The power of the executive to cast a man into prison without formulating any charge known to the law, and particularly to deny him the judgment of his peers, is in the highest degree odious, and the foundation of all totalitarian government whether Nazi or Communist."
~ Winston Churchill
(That's an understatement)
2--They own it all (The 1%, that is), Krugman
the concentration of income from capital in a few hands has risen sharply. Tucked deep inside the CBO report on trends in the US distribution of income are data on the concentration of various types of income; here’s the one percent’s share of capital income:
So what we’re seeing is that half the political spectrum now instinctively accords much more respect to capital than to labor, at a time when capital income is growing ever more concentrated in a few hands — and is surely on its way to being concentrated largely in the hands of people who inherited their wealth.
3---Cutting the deficits has hurt growth, NYT
developments should be seen as anything like great achievements. The stimulus response to the Great Recession was too short-lived, and many of the program cuts in that orange pie slice above have been thoughtless slash-and-burn (sequestration) that have and will continue to make life harder for economically vulnerable families. And from the perspective of the macroeconomy, the decline in the budget deficit from 10 percent of G.D.P. in 2009 to 3 percent in 2013 is the sharpest fall in the budget deficit since 1950. It is the source of the fiscal headwinds that have consistently held back the recovery
4--The Worst Financial Advice Ever, mark gongloff
Borrowing money against your overpriced home in order to gamble in the stock market is the sort of bananas thing people did before the housing bubble popped and the stock market crashed. But a story published on MSN Money and the financial-news website Benzinga earlier this week encouraged people to do just that.
5---Sales of Existing Homes in U.S. Fall to Lowest Since 2012 , Bloomberg
(First the coup, now the screw)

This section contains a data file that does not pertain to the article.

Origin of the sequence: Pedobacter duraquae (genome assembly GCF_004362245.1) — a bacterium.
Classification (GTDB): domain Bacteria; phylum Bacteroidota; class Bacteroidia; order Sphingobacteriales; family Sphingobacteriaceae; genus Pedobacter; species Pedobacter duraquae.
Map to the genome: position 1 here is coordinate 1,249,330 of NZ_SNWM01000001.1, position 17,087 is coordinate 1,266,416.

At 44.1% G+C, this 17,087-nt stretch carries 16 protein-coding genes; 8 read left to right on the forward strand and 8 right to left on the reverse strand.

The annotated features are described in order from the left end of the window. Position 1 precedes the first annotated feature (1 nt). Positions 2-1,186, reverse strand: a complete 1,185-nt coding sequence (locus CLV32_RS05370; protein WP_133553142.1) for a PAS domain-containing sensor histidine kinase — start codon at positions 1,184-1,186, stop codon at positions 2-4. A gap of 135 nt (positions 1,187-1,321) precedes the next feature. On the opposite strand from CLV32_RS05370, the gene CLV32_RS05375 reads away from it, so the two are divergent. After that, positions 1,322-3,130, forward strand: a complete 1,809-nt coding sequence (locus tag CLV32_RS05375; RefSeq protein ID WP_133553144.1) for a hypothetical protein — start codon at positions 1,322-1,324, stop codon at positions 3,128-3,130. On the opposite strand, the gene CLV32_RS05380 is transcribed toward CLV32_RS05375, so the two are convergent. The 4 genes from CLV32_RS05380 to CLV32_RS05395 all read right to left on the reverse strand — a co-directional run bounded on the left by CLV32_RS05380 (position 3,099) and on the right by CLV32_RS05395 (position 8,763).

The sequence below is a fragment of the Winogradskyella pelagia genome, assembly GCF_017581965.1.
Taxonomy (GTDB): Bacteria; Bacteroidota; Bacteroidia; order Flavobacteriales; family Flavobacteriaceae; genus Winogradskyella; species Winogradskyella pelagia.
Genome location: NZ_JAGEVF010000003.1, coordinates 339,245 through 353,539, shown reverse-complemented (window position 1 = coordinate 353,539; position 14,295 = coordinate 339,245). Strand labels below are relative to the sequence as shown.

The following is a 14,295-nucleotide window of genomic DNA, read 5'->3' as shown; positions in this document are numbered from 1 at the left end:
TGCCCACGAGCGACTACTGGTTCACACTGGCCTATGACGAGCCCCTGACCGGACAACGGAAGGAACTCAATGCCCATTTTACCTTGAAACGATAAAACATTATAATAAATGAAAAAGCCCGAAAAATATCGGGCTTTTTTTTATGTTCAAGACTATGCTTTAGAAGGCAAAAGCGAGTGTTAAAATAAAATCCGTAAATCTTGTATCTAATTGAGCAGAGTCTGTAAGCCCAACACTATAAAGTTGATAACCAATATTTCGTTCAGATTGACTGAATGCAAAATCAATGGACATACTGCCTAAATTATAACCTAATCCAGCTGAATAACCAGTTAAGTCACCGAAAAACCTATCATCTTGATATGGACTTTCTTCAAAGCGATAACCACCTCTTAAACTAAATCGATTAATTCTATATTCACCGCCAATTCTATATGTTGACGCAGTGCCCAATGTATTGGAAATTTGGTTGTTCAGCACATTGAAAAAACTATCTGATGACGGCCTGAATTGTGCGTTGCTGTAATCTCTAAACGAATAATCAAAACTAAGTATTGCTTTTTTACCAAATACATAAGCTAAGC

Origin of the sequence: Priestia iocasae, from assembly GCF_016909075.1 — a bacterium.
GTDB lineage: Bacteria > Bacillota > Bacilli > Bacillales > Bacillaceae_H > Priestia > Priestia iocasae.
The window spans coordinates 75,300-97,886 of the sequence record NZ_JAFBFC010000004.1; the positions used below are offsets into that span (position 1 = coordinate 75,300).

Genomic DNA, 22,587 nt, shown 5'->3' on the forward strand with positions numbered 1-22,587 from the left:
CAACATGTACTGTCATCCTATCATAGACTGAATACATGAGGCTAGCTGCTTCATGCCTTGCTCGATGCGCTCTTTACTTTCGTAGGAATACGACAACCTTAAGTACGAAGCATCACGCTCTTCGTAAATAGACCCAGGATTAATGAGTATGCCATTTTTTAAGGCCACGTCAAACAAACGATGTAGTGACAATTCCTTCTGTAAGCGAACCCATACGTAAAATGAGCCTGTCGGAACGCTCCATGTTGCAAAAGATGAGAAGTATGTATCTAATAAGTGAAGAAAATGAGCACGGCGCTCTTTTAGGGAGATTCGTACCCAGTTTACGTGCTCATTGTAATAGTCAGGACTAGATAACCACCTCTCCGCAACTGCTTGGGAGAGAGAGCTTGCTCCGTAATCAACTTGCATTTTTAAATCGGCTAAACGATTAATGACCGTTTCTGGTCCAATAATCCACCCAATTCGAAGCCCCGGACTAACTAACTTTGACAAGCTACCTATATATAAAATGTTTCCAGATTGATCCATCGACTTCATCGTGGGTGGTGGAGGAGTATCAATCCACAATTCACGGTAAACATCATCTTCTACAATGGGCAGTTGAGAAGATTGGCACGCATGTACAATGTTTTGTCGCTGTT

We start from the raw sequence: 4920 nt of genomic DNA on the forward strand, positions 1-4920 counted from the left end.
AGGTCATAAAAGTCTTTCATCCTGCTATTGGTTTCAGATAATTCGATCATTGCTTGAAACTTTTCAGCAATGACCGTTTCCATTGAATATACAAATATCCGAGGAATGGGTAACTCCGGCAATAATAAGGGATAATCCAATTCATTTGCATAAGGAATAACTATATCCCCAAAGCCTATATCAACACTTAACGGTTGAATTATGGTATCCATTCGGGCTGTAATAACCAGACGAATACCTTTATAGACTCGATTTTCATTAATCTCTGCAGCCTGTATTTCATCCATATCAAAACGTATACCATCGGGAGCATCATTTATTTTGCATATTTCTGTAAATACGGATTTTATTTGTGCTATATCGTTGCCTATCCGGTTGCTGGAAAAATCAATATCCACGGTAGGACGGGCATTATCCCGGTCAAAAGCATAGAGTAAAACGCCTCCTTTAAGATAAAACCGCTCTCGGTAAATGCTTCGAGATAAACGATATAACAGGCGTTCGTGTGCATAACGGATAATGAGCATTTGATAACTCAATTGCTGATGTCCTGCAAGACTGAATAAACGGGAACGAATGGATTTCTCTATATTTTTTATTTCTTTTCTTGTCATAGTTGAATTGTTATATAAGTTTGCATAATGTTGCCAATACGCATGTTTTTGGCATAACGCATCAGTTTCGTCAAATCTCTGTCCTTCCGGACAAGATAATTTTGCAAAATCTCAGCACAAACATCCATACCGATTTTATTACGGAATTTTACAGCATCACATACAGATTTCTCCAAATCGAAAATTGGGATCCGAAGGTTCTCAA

For all their claims of a “democratic revolution,” the EU leaders and Ukraine’s unelected regime of former bankers, fascists and oligarchs announced that they would delay finalizing the economic clauses of the EU association pact—and hence unveiling the austerity measures—until after elections in May
8--Housing speculators: "The low hanging fruit is gone", marketwatch
We think a lot of the big pop in housing has gone out,” Stephen Schwarzman, chief executive of Blackstone Group, which has bought at least $7 billion worth of houses, said Wednesday on CNBC. “For us an exposure in the $7-to-$8 billion range is big enough.”
9---Arnold: Abenomics' Failure Is the Global Canary, the street
Investors would be wise to avoid Japan altogether now, and probably permanently.
The essential policy of Abenomics are massive monetary and fiscal stimulus aimed at forcing the yen lower, which should cause exports to rise and domestic production to increase, leading to increased domestic job production and consumption: the virtuous cycle. In the process, Japan also increased sovereign debt, which must be serviced by the government. The servicing of that debt is supposed to come from an increase in tax receipts to be made available by the increased domestic production and consumption.
But it isn't working.
The failure of Abenomics to stimulate economic activity and raise tax receipts enough to pay for the stimulus is now causing the government to double back on these programs with a counter-cyclical consumer tax increase of about 3%, which will be implemented in April. In other words, Abenomics is making the real economic and fiscal situations in Japan worse, not better. They are digging a bigger sovereign debt hole and the trajectory toward insolvency. ...
the crisis is sovereign default and insolvency, which is now inevitable
10---Can Abenomics Survive Tax Hike?, the diplomat